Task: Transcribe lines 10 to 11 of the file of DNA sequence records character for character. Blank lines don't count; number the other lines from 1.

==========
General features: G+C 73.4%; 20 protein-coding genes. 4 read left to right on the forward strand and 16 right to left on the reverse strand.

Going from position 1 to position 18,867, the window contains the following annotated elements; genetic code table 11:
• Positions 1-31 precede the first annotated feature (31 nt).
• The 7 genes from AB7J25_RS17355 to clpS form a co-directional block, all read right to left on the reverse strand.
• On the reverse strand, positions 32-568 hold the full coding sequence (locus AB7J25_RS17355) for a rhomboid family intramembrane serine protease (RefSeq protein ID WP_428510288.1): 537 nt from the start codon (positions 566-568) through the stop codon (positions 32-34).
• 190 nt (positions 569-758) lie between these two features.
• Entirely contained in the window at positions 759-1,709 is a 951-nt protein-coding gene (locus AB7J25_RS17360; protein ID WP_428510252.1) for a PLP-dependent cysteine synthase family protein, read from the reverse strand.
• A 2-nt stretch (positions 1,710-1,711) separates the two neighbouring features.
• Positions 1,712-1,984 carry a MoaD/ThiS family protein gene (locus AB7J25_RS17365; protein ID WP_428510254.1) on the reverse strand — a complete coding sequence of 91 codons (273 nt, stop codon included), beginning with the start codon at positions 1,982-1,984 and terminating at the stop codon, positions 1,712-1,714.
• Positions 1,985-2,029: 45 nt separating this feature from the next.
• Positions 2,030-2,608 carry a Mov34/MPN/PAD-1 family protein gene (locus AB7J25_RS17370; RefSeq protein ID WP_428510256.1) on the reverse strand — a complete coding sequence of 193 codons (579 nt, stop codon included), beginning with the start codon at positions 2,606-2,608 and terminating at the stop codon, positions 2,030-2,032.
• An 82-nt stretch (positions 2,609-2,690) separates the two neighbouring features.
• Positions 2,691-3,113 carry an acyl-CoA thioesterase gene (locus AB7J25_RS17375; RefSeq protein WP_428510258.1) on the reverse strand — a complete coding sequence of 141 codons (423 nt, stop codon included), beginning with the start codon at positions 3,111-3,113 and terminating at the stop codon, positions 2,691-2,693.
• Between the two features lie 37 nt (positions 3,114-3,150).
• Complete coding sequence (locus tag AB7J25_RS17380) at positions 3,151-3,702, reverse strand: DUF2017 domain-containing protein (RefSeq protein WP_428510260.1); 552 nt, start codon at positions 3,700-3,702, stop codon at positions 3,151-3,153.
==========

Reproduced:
• Positions 1,985-2,029: 45 nt separating this feature from the next.
• Positions 2,030-2,608 carry a Mov34/MPN/PAD-1 family protein gene (locus AB7J25_RS17370; RefSeq protein ID WP_428510256.1) on the reverse strand — a complete coding sequence of 193 codons (579 nt, stop codon included), beginning with the start codon at positions 2,606-2,608 and terminating at the stop codon, positions 2,030-2,032.